Are you planning on raising a flock of ducks or chickens this spring?
Health experts at the Michigan Department of Health and Human Services want people to know about the potential for baby poultry to carry Salmonella bacteria which can make people sick.
If proper precautions are not taken, even handling baby birds displayed in stores can cause a Salmonella infection.
Salmonella usually doesn’t make the birds sick but can make people sick.
Symptoms of Salmonella include:
- Abdominal cramps lasting four to seven days or more.
Here are steps you can follow to keep your family healthy:
- Wash your hands thoroughly with soap and water after touching birds or anything in their environment. Adults should supervise hand washing for young children.
- Use hand sanitizer after touching birds or their environment until you can wash your hands thoroughly with soap and water.
- Do not kiss or snuggle birds, touch your mouth or eat or drink around live poultry.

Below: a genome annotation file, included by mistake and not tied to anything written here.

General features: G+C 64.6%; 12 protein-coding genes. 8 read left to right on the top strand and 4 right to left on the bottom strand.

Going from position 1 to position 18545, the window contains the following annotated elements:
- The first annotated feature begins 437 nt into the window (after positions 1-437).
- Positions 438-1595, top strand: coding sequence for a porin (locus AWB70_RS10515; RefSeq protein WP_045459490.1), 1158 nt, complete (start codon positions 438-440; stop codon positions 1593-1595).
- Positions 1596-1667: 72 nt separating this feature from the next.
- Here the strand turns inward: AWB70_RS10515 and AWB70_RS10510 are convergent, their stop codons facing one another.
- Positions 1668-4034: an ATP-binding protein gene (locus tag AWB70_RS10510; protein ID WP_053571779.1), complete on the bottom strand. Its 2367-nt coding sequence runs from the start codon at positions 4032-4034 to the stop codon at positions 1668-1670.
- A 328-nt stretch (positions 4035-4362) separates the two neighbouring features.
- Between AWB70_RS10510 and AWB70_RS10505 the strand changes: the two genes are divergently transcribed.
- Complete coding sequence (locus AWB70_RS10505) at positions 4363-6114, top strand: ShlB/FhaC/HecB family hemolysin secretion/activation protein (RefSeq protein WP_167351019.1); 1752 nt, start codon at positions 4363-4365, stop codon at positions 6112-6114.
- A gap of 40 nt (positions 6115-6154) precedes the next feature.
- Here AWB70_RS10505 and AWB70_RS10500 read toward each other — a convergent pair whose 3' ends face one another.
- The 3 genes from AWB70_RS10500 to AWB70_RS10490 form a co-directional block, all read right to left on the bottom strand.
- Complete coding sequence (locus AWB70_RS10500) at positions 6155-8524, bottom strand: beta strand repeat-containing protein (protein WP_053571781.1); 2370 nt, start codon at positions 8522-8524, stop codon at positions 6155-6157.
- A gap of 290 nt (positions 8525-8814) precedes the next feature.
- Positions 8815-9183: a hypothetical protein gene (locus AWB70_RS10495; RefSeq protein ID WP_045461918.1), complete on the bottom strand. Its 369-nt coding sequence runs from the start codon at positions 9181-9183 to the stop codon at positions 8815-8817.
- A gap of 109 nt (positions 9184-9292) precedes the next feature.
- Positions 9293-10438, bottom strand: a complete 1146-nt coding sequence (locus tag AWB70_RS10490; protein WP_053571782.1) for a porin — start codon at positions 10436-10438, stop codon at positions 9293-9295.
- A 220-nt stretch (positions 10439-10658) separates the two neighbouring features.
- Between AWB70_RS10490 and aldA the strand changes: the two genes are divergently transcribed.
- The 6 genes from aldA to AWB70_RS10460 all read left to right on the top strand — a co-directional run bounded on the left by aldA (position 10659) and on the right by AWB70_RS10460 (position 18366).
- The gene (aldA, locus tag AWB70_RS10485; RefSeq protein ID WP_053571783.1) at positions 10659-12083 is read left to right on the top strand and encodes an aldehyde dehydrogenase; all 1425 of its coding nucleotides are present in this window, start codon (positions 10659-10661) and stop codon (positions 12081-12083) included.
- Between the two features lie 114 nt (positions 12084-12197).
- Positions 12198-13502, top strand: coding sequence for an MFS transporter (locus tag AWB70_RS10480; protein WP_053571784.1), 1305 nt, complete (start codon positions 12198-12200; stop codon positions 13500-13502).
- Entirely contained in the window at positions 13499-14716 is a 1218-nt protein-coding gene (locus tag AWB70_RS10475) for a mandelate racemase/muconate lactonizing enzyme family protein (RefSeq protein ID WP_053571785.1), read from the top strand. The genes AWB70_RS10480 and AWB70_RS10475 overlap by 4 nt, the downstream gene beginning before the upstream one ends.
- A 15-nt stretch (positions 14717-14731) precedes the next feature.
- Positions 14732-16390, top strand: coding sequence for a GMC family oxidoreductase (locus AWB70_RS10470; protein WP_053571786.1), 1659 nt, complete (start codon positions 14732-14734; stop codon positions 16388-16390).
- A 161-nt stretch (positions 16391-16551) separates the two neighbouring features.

- Don’t let children younger than 5 years, adults older than 65 or people with weakened immune systems from conditions such as cancer treatment, HIV/AIDS or organ transplants, handle or touch chicks, ducklings or other live poultry.
- Do not keep live poultry inside the house where people live, eat or sleep.
- Keep live poultry away from areas where food or drink is prepared, served or stored, such as kitchens or outdoor patios.
- Frequently clean all equipment such as cages, feed, water containers and other materials associated with raising or caring for poultry. Always clean equipment outdoors.
- Set aside a pair of shoes to wear while caring for poultry and keep those shoes outside the home.
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